Many people have asked what is happening with the Software Factory Initiative. This post summarizes recent events.

Perhaps the most significant change is that the leadership of the Software Factory Initiative has moved from the Visual Studio Team Architect team to the Developer and Platform Evangelism (DPE) Platform Architecture Team. This move was designed to broaden the scope of the initiative, enabling us to address more of the Software Factories methodology, while continuing to leverage the many technologies from Team Architect and the Visual Studio SDK used to build and apply factories. It will also make it easier for us to leverage other Microsoft products, such as InfoPath and SharePoint. The Visual Studio Team Architect team remains actively committed to supporting Software Factories, as do the rest of Visual Studio Team System, the Visual Studio Ecosystem team and patterns & practices.

 

Specifically, VS and VSTS will continue to provide key technologies for factory development and application. Several new features from the VS Ecosystem team, for example, will make life easier for both factory authors and factory users.

 

Also, the patterns & practices team will continue to build on their existing factories. p&p recently announced the release of GAT/GAX for VS 2008, as well as updated releases of the Web Client Software Factory (WCSF), the Smart Client Software Factory (SCSF) and the Web Service Software Factory (WSSF) for VS 2008.

 

DPE is playing a new role in the Software Factory Initiative. In addition to serving as the primary point of contact to the Software Factory community, DPE will provide overall leadership for the initiative, evangelize the methodology, validate it through partner and customer engagements, and support product groups developing tool and runtime features for factory development and application.

 

We are currently preparing updated messaging about the Software Factory Initiative with several other teams, including the VS, VSTS and Oslo teams, in order to help our partners and customers understand how these technologies relate to each other and to other Microsoft technologies. We will also be consolidating and updating the MSDN sites associated with the Software Factory Initiative.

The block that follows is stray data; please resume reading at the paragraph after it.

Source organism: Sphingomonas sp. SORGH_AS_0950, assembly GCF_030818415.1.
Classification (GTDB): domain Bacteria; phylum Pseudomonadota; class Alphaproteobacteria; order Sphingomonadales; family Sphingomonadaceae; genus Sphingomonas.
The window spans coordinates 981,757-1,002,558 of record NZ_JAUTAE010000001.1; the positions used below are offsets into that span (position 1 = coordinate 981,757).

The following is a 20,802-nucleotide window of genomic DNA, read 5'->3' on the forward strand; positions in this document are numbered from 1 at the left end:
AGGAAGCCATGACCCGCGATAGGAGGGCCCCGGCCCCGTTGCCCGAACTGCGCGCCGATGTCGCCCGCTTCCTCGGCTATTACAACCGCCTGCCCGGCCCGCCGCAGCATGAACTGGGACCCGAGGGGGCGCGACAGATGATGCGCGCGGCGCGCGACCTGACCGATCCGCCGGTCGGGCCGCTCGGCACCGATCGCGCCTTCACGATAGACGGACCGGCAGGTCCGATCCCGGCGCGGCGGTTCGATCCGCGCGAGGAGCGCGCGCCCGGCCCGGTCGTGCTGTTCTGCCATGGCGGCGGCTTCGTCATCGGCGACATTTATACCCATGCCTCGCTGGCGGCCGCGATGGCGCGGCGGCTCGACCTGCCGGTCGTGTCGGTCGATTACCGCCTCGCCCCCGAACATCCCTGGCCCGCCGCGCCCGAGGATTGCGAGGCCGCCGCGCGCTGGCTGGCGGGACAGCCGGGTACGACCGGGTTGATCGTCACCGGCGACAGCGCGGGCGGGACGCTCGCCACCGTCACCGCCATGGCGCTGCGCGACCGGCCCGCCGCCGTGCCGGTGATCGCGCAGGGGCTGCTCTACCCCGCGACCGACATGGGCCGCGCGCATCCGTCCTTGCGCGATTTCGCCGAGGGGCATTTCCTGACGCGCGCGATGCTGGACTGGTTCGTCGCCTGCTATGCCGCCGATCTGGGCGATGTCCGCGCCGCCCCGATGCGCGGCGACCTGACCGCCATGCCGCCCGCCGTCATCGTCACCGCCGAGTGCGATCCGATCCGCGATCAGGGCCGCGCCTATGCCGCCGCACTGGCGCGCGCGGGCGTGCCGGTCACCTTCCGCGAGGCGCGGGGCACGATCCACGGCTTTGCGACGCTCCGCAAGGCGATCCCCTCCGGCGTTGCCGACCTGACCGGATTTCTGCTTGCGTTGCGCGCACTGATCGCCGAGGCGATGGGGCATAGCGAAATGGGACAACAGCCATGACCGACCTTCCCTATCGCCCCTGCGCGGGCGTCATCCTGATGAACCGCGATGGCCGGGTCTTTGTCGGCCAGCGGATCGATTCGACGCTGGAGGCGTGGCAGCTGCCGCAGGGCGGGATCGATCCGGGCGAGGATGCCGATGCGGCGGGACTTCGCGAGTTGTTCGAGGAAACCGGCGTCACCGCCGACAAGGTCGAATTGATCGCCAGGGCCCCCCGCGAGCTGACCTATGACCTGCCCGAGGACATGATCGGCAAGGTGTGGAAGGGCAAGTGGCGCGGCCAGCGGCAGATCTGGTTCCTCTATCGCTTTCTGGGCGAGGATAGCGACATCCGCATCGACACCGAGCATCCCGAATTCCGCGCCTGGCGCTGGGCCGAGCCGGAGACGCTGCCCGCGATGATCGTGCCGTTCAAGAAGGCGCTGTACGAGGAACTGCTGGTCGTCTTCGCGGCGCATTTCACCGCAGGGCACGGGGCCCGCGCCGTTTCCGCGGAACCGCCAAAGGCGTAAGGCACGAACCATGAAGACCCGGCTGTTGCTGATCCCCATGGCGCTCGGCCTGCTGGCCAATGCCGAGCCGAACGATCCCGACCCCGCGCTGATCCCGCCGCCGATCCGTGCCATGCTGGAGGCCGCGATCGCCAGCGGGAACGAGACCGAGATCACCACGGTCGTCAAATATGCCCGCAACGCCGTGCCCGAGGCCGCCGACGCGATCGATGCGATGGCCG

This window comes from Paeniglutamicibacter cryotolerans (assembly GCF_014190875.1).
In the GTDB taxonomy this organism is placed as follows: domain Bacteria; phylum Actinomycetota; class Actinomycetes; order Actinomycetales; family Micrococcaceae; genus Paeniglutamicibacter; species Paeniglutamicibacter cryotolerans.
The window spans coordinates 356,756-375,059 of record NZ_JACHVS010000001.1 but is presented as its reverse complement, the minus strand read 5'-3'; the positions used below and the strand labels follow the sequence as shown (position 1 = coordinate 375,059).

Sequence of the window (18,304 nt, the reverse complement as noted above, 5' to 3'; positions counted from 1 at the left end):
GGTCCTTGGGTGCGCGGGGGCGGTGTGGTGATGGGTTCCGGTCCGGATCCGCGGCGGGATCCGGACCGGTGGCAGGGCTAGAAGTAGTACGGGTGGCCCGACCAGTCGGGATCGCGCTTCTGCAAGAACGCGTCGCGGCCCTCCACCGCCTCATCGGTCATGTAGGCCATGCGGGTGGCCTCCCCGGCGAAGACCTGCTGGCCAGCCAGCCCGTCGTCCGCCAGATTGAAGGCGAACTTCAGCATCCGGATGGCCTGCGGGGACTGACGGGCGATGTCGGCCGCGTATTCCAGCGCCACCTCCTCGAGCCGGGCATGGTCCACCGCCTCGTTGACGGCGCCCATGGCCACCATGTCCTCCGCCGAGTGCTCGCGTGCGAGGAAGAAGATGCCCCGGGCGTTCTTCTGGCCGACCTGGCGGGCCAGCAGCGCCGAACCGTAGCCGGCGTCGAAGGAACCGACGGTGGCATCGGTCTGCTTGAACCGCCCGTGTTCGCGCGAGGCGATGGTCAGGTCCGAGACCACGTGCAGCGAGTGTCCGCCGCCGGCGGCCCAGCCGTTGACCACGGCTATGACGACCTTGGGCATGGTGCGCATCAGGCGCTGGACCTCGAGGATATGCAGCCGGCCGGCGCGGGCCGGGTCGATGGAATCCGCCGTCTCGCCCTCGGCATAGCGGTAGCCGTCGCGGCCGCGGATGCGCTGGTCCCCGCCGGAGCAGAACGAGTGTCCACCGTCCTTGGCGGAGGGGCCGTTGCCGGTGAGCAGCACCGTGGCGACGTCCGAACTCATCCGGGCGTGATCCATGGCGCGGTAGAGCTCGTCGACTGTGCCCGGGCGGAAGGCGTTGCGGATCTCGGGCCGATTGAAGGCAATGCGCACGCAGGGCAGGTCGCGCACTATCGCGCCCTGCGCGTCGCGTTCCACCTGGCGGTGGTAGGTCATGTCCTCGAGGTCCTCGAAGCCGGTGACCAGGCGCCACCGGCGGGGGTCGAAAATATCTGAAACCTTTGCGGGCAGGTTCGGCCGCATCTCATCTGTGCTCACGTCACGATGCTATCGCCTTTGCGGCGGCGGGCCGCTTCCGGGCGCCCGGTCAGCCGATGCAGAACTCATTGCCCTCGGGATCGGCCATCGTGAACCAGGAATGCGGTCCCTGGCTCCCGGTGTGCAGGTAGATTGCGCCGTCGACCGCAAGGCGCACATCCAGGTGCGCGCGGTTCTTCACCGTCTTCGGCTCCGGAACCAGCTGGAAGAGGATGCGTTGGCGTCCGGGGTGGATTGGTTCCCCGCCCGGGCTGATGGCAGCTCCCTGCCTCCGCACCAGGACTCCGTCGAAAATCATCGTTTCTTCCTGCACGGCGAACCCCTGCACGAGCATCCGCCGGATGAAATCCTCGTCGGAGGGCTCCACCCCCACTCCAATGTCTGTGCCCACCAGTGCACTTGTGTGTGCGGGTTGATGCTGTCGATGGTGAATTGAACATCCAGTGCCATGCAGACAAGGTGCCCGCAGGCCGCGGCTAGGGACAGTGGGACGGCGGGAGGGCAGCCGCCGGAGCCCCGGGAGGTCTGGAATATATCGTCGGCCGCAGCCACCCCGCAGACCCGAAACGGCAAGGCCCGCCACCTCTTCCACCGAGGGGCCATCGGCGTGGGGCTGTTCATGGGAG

DPE will also take the lead on evolving and implementing the methodology, in partnership with Microsoft Consulting Services (MCS). An important goal in this area moving forward is providing guidance to factory authors and users. This guidance will include:

 

  • Software Factory Guidance documenting best practices for the planning, development and application of Software Factories.
  • A Software Factory Reference Implementation, cross linked with the guidance, which illustrates factory planning, development and application using a real world example.
  • A Software Factory Platform Specification, to be published on MSDN, which identifies the Microsoft products and technologies used to plan, develop and apply Software Factories, and guidance for selecting, installing, and configuring them.

 

Another important goal is integrating Software Factories with Software-plus-Services (S+S) Blueprints, a branded collection of factories based on the Project Glidepath infrastructure developed by Michael Lehman. S+S Blueprints are designed to bridge the gap between vision and technology, and to reduce friction in building S+S applications by showing people how to build S+S applications, instead of just telling them. They are designed to inspire and contribute to the development of new S+S applications. The integration of S+S Blueprints and Software Factories will include the alignment of their metadata schemas, packaging formats, distribution mechanisms, platform technologies and authoring processes.

 

Another important goal is integrating service oriented technologies into Software Factories, such as technologies for service metadata, service catalogs and service composition, to provide implementation support for Microsoft's S+S strategy.

 

We also plan to provide better support for processes at the front end of the Software Factory life cycle, such as domain analysis, business case analysis, factory scoping, feature modeling, variability mapping, and architecture derivation, and to further integrate Software Factories with application portfolio management, project portfolio management, and other enterprise architecture practices. The result of these changes will be better support for Software Factories as a methodology for software product line engineering.

 

Finally, it is important to note that Microsoft is committed to the Software Factory initiative. We believe in the capabilities provided by factories and are committed to moving them forward. We will continue working closely with partners and customers through our advisory board, Proof of Concept engagements, and general evangelism.

 

You can work with Software Factories today, using patterns & practices Software Factories today to build architecturally sound Web service, Web client, smart client and mobile client applications. You can also customize the p&p Software Factories or build your own using the DSL Tools, GAT/GAX, the Designer Integration Service and Visual Studio.